watching, waiting

red squirrel on my feeder

I have a lot of birdfeeders, maybe too many. We all know that the cat to person ratio you are allowed is N+1 (you can have one more cat than person in your house otherwise you risk veering into Crazy Cat Person territory; not judging, this is just math). I’m not sure what the birdfeeder ratio is but I think I’ve passed it. I have a few hanging “squirrel proof” feeders, a suet feeder, and two window feeders. All of these are visible from my office. There is another feeder hanging off my porch and a finch feeder that no one seems to like. All of these are full of prime sunflower seeds because I am a lady with a job and the birds all seem to hate millet anyhow.

In fact I was concerned that they might hate ME because they were scarce a lot of last year. I did the feederwatch so I could see my numbers dwindling. I chalk this up to some ancient birdseed Ronni gave me, an owl that was lurking, and hey it was pretty cold out. The leaves suddenly came out on to the trees this week. Which means birdwatching has taken a few sudden turns as well.

1. I can’t see all the birds all the time, and they can sort of sneak up on the birdfeeders, and lurk. So I see more birds because there are more around, but I also can hear birds I haven’t even seen yet. The trees are ripe with bird possibilities.

2. Everyone is starving, you’d think. This momma red squirrel is going after my feeders like it’s an Olympic sport. She sits in the windowsill and chitters at me. I think I’ve found the right weird set of noises to respond with because I can make her growl when she’s in a nearby tree. I think we have a relationship. She probably thinks I am coming to take her babies.

3. All new birds have shown up this week that I haven’t seen all winter. Aside from the usual suspects–chickadees, nuthatches (both kinds), goldfinches, juncos, titmice, woodpeckers and and cardinals–this week has also delivered rose-breasted grosbeaks, blue jays, purple finches, house finches, and starlings. And they’re all sort of chummy with each other, spending more time hanging out rather than just grabbing seeds and heading back into the trees.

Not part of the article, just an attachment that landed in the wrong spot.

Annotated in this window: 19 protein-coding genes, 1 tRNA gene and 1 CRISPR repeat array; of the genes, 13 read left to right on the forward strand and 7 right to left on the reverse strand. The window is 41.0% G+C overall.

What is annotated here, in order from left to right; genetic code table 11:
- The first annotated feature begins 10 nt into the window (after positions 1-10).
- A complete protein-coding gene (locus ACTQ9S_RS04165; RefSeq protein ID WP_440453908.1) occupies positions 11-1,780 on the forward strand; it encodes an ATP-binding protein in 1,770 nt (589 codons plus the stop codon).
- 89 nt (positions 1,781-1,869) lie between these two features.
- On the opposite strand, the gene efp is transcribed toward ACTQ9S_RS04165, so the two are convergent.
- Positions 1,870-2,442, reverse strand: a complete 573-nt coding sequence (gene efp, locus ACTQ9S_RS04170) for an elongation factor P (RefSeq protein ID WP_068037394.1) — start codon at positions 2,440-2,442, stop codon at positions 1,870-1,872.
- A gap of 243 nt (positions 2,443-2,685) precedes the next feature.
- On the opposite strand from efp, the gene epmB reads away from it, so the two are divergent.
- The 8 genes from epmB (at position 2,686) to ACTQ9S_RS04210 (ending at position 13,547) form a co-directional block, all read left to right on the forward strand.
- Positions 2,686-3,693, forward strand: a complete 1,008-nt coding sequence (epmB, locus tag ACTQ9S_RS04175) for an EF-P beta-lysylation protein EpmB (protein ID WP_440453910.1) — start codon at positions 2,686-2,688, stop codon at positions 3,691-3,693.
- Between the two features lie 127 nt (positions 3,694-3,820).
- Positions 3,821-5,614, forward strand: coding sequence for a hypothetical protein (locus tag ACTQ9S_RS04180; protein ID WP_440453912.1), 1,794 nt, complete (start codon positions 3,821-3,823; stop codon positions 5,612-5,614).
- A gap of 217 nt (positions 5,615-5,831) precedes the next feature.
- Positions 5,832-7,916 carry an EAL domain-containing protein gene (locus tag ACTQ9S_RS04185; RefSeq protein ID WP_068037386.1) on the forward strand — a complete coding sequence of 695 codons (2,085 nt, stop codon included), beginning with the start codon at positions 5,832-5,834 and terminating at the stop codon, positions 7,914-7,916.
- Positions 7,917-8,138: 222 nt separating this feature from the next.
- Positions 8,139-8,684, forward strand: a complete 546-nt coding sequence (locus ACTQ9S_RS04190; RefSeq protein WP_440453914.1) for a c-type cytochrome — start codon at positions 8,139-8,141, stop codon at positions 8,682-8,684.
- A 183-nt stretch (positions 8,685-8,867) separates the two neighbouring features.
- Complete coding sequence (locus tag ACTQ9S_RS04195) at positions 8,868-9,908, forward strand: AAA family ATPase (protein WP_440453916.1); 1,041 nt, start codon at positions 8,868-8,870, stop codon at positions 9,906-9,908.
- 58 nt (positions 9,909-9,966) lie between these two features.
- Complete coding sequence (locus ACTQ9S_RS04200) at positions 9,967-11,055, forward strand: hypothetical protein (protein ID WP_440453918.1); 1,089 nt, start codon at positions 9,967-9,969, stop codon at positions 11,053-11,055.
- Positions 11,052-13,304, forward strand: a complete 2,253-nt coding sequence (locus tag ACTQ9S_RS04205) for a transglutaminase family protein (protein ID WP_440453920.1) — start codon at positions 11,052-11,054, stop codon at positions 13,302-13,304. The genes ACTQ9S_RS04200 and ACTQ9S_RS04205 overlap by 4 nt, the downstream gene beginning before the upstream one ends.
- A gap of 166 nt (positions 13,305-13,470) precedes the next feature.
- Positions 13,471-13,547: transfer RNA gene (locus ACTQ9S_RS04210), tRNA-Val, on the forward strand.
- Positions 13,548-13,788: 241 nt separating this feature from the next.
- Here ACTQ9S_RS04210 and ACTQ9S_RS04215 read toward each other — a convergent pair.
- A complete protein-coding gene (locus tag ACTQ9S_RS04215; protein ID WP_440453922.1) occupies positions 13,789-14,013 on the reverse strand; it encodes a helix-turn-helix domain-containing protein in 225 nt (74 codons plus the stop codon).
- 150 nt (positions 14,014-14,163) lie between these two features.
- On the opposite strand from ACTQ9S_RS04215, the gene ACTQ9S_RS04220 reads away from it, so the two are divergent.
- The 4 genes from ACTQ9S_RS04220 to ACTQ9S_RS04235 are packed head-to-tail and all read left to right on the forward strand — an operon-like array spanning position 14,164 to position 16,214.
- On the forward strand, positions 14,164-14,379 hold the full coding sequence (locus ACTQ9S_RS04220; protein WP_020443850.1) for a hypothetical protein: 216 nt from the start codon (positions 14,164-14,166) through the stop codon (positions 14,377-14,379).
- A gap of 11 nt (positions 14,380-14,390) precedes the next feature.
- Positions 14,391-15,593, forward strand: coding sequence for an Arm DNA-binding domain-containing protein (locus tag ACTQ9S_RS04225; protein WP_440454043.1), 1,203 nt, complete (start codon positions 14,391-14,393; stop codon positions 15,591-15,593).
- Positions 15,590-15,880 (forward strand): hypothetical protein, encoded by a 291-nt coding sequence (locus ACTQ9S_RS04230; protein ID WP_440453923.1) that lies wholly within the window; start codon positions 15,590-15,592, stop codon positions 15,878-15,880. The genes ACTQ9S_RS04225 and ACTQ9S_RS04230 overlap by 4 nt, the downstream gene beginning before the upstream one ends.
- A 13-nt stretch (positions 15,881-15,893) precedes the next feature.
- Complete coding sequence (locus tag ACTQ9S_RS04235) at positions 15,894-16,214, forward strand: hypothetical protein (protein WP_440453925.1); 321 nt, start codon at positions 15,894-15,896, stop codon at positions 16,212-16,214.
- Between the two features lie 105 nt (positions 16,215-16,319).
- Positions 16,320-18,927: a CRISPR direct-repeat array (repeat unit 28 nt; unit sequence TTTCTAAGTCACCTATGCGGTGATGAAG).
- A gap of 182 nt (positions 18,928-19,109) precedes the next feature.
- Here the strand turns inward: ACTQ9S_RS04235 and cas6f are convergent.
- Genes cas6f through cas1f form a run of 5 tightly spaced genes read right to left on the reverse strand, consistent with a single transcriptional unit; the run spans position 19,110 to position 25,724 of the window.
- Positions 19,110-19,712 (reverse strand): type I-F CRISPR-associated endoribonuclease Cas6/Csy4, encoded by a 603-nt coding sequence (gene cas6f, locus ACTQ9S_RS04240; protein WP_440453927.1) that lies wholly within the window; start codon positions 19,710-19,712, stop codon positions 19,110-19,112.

Watching the birds for me is calming. Even the squirrel’s frantic machinations are calming. They don’t know who is president. They have some fairly simple concerns. They make nice noises and are pretty. They’re a reminder that the natural world is still somewhat functional.

finch on the feeder


So I’ve been reading this great book I got for my birthday or possibly for holidaytime called Naturally Curious. It’s written by a Vermonter lady and it’s full of all this great trivia about local flora and fauna, with photos! It’s arranged by month so you can read it and see what’s going on in the natural world at any given point in time. And this month I learned a new word–I love learning new words–which is subnivean. Some animals hibernate for the winter, but some merely burrow. Mice and voles, among other animals, spend a lot of time under the snow but above the ground, scooting around and doing stuff. When the snow starts to melt, you can sometimes see their little tunnels. This is especially true if you happen to have a birdfeeder. I was all interested in this, Gooling to see if I could find some subnivean photography (upon cursory glance, no, but I will keep poking) and then I walked outside with my squinty “What’s that big yellow ball in the sky?” Mister Peepers look and noticed that I had some subniveal tunnels right at my front door. The photo is not much to look at, but it must have been something I’ve seen in the ground hundreds of times and just didn’t know what I was looking at. Little fuzzy animals, burrowing in the snow, secretly eating the sunflower seeds that fell from my feeder. Another winter mystery uncovered. And one more sign of eventual spring.